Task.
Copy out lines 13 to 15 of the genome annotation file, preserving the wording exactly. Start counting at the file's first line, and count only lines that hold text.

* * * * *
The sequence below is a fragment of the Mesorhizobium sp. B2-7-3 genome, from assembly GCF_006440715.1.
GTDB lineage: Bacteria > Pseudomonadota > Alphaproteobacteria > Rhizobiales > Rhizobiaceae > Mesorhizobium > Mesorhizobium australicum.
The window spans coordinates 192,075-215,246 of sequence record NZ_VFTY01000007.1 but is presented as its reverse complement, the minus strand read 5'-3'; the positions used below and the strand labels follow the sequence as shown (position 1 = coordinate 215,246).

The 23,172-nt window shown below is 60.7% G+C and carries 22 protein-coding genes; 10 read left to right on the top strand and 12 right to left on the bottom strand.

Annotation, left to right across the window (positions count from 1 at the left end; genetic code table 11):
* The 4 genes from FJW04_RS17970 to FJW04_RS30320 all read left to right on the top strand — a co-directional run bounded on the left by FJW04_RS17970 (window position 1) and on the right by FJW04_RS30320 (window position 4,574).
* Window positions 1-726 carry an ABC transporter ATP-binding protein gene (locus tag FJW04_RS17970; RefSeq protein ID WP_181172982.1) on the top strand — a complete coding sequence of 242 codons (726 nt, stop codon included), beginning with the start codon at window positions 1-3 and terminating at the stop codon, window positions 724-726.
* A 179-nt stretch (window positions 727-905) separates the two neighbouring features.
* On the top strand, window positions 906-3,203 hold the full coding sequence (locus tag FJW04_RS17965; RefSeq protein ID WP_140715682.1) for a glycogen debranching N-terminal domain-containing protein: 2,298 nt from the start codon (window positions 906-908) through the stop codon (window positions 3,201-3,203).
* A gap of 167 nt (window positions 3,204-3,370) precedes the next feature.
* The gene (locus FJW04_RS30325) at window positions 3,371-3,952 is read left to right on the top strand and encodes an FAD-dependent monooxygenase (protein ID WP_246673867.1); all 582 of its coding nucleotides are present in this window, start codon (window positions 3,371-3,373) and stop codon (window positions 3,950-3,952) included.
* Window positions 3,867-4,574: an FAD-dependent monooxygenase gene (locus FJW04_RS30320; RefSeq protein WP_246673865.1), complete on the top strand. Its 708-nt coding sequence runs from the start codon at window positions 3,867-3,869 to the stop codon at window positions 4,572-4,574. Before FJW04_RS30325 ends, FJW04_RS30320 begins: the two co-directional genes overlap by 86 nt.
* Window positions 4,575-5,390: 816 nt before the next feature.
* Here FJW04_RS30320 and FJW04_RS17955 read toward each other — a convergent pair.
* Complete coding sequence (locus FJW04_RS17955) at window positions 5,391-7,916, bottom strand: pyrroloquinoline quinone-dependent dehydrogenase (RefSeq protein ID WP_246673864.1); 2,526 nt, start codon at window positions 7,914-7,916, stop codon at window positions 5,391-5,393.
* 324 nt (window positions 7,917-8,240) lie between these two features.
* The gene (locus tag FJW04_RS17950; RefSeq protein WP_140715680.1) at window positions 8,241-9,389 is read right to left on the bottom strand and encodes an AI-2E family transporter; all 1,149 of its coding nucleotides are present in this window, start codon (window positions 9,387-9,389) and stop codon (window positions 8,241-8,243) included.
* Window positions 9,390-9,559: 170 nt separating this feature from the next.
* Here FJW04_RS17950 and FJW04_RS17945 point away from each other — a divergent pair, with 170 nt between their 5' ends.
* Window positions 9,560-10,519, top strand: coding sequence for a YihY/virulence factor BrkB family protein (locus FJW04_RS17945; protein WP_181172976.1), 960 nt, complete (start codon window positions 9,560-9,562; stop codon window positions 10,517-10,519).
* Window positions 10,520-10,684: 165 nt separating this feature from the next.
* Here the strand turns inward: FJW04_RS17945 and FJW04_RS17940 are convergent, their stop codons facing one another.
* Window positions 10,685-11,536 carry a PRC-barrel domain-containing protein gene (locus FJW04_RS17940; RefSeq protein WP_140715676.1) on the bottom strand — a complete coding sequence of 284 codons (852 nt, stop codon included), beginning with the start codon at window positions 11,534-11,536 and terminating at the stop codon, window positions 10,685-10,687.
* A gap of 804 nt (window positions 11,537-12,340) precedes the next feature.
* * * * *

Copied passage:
* Window positions 4,575-5,390: 816 nt before the next feature.
* Here FJW04_RS30320 and FJW04_RS17955 read toward each other — a convergent pair.
* Complete coding sequence (locus FJW04_RS17955) at window positions 5,391-7,916, bottom strand: pyrroloquinoline quinone-dependent dehydrogenase (RefSeq protein ID WP_246673864.1); 2,526 nt, start codon at window positions 7,914-7,916, stop codon at window positions 5,391-5,393.